Published at 3:20 p.m. EST. Updated at 5:25 p.m.
Columbia University announced the 2002 Pulitzer Prizes Monday afternoon, with The New York Times winning a record seven prizes.
The winners are:
The New York Times for its “A Nation Challenged” special section that ran in the months following Sept. 11
Breaking News Reporting
The Wall Street Journal staff for its coverage of the terrorist attacks on the United States
The New York Times staff for its reporting, before and after the Sept. 11 attacks on America, that profiled the global terrorism network and threats posed
The New York Times, Gretchen Morgenson for Wall Street coverage
The Washington Post, Sari Horwitz, Scott Higham and Sarah Cohen for a series on the District of Columbia’s child welfare system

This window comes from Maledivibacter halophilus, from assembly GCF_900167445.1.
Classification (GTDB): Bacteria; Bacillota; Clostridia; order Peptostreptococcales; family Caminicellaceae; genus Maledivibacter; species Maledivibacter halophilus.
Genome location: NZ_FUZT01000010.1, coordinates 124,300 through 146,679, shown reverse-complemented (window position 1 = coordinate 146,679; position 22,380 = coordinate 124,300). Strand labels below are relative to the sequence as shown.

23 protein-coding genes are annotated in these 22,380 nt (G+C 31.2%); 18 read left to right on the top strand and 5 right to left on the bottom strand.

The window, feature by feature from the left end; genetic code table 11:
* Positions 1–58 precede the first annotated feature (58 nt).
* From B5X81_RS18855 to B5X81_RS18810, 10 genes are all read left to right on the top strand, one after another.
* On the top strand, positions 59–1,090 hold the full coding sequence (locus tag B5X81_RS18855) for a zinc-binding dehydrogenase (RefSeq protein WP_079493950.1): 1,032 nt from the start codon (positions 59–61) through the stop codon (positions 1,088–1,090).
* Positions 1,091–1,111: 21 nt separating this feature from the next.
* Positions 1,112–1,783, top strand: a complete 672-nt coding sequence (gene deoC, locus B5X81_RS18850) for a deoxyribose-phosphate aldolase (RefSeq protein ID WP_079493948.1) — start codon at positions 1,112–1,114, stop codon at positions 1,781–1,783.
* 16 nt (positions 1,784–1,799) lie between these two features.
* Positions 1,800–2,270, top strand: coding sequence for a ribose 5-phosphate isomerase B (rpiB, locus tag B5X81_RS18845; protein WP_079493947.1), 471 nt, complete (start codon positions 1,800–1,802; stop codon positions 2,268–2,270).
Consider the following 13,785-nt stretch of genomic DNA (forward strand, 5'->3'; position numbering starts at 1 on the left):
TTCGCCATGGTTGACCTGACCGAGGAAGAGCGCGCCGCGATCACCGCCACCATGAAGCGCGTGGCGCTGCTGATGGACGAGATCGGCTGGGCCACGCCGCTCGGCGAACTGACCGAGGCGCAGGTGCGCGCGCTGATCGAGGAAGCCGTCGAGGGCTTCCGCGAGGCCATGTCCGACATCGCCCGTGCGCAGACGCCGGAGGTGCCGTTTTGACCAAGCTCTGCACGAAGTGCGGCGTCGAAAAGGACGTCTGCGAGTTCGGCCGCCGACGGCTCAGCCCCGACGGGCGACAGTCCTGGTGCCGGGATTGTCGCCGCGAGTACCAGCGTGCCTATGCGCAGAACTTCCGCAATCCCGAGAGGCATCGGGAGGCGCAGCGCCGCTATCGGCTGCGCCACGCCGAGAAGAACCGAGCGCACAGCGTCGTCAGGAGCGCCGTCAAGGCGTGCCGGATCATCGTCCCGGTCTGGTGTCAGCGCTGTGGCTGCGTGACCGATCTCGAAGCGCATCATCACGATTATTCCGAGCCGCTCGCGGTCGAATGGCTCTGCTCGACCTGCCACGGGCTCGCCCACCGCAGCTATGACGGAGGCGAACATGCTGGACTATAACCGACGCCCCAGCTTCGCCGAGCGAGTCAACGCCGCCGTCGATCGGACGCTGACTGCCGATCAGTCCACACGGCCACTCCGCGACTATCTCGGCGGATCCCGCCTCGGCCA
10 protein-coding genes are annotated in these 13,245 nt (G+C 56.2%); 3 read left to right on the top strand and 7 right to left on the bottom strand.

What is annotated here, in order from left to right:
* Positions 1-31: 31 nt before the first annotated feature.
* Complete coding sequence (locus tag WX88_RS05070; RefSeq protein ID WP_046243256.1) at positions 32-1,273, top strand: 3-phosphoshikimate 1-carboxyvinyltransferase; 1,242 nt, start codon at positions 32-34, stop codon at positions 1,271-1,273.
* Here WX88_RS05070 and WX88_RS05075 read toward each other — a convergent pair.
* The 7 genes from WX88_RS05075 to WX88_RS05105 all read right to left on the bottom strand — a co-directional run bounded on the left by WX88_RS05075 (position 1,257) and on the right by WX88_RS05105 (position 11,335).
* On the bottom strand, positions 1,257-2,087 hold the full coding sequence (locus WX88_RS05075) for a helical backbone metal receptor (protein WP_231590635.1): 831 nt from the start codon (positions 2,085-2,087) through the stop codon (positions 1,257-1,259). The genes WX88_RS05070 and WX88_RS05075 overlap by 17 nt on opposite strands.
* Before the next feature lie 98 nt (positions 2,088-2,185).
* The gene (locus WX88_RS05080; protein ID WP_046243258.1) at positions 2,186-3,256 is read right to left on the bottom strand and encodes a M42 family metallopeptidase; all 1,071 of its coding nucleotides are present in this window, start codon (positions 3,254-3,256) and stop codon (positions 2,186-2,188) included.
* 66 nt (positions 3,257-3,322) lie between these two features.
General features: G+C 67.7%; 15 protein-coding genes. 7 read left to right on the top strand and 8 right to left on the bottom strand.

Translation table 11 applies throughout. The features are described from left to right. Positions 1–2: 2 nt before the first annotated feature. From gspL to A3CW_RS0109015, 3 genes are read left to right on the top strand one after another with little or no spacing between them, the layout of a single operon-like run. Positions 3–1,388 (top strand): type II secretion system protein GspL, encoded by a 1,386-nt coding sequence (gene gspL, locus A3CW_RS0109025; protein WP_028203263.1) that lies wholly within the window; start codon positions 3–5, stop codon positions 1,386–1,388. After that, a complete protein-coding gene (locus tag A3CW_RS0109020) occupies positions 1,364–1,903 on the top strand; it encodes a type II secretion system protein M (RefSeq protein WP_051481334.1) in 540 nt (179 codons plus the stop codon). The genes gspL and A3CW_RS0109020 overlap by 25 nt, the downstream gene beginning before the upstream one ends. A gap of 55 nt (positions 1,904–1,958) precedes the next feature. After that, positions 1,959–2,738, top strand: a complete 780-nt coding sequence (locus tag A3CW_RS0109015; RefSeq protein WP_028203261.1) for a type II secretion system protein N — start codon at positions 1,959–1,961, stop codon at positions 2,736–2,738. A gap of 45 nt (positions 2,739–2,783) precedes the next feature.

(This series was originally a finalist in the Public Service category, but was bumped to the Investigative Reporting (IR) category by a three-quarters vote of the Pulitzer board. One of the finalists in the IR category was the controversial Seattle Times series investigating a local cancer research center.)
The Washington Post staff for coverage of America’s war on terrorism
The New York Times, Barry Bearak for coverage of daily life in war-torn Afghanistan
Los Angeles Times, Barry Siegel for coverage of a man tried for negligence in the death of his son and the judge who heard the case
The New York Times, Thomas Friedman for commentary on worldwide impact of the terrorist threat
Newsday of Melville, N.Y., Justin Davidson for coverage of classical music
Los Angeles Times, Alex Raksin and Bob Sipchen for coverage of mentally ill people living on the streets
The Christian Science Monitor, Clay Bennett
Breaking News Photography
The New York Times staff for coverage of Sept. 11 and aftermath
The New York Times staff for coverage of people in Afghanistan and Pakistan during the war on terrorism
For more information on the winners and to see the finalists in each category, visit the official Pulitzer site: http://www.pulitzer.org/2002/2002.html.